Queen Mary scientists get grants for ‘breakthrough’ pancreatic cancer research

Three scientists in London’s East End have received £540,000 between them for further ground-breaking research into pancreatic cancer “on the cusp of breakthroughs”.

They have each been given £180,000 grants by the Pancreatic Cancer Research Fund for their work at the University of London’s Queen Mary medical research centre at Whitechapel.

Senior lecturer Dr Thorsten Hagemann is undertaking a three-year study into the role of regulatory B cells in suppressing the body’s immune response, which have been found to lead to tumour growth in animals—he aims to confirm what role the cells play in humans.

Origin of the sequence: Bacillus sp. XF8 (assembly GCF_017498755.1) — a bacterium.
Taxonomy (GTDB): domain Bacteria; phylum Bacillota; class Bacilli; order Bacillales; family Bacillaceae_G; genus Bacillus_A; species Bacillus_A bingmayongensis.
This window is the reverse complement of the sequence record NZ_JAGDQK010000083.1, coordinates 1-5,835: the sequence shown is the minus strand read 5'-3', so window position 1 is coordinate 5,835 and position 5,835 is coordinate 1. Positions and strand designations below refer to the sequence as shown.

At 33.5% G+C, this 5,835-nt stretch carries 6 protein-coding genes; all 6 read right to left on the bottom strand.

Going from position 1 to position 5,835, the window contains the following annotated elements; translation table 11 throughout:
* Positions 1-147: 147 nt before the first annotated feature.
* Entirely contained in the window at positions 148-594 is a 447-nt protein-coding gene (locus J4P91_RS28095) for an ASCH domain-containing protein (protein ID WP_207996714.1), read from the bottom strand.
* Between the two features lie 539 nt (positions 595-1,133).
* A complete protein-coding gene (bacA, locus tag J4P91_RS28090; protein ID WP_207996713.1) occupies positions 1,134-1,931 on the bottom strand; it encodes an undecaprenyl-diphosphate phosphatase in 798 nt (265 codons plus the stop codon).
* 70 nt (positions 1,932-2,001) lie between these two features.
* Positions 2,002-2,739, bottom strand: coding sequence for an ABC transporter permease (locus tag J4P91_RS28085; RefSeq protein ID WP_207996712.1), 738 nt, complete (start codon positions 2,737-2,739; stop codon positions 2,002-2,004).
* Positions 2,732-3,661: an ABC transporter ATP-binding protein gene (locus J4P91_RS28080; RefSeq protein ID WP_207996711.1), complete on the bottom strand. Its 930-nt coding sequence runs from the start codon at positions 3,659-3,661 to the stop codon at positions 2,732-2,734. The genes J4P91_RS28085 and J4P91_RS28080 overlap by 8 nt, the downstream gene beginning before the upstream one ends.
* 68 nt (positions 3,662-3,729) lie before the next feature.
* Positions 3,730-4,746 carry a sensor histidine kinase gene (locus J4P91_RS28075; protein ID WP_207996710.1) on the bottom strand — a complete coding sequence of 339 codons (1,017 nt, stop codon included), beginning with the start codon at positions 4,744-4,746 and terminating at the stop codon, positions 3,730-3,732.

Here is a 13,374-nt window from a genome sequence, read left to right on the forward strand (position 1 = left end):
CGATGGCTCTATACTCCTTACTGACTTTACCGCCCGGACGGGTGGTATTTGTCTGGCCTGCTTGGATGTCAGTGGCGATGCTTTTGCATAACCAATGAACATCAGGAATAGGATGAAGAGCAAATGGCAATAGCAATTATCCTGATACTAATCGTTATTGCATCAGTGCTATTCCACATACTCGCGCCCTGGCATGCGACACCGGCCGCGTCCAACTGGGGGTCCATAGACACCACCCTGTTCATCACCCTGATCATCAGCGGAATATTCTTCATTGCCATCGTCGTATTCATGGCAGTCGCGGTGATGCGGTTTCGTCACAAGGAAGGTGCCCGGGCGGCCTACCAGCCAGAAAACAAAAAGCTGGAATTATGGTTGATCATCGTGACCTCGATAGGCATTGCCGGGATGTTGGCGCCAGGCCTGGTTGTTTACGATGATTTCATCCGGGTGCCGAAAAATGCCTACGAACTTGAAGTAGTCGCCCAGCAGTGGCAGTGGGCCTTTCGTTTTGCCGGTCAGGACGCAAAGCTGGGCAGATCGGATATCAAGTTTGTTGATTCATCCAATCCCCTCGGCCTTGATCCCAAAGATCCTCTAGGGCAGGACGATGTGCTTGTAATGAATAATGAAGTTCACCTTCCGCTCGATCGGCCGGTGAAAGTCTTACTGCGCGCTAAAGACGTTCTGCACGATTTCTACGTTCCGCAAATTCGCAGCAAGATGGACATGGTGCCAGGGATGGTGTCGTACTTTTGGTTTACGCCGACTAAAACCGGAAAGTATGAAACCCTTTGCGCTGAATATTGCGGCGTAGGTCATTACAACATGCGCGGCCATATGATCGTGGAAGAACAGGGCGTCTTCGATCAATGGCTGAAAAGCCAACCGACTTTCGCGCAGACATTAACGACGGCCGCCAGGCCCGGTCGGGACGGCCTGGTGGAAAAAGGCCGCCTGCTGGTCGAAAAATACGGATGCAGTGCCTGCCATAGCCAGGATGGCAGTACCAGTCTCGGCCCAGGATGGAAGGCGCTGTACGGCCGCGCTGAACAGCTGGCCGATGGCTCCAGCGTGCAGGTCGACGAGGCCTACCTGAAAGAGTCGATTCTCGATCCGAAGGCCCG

Molecular oncology expert Dr Yaohe Wang starts a two-year project to engineer the Vaccinia virus, which has been safely used to prevent smallpox, to test if it can kill pancreatic cancer tumours and leave healthy tissue unharmed.

Tumour biology specialist Dr John Marshall begins a three-year programme following previous research that identified a molecule found on the surface of cancerous pancreatic cells that invades healthy tissues—he discovered antibodies to stop the virus working properly, which prevented them growing.

The research fund’s founder, Maggie Blanks, said: “There’s a feeling in the research community that we’re on the cusp of making breakthroughs that will finally start to improve the prognosis of this cancer.”

Around 8,500 people in Britain are diagnosed with pancreatic cancer each year, the trust points out. They are difficult to treat because symptoms generally appear at an advanced stage. Just three per cent survive five years or more, which has barely improved in 40 years.

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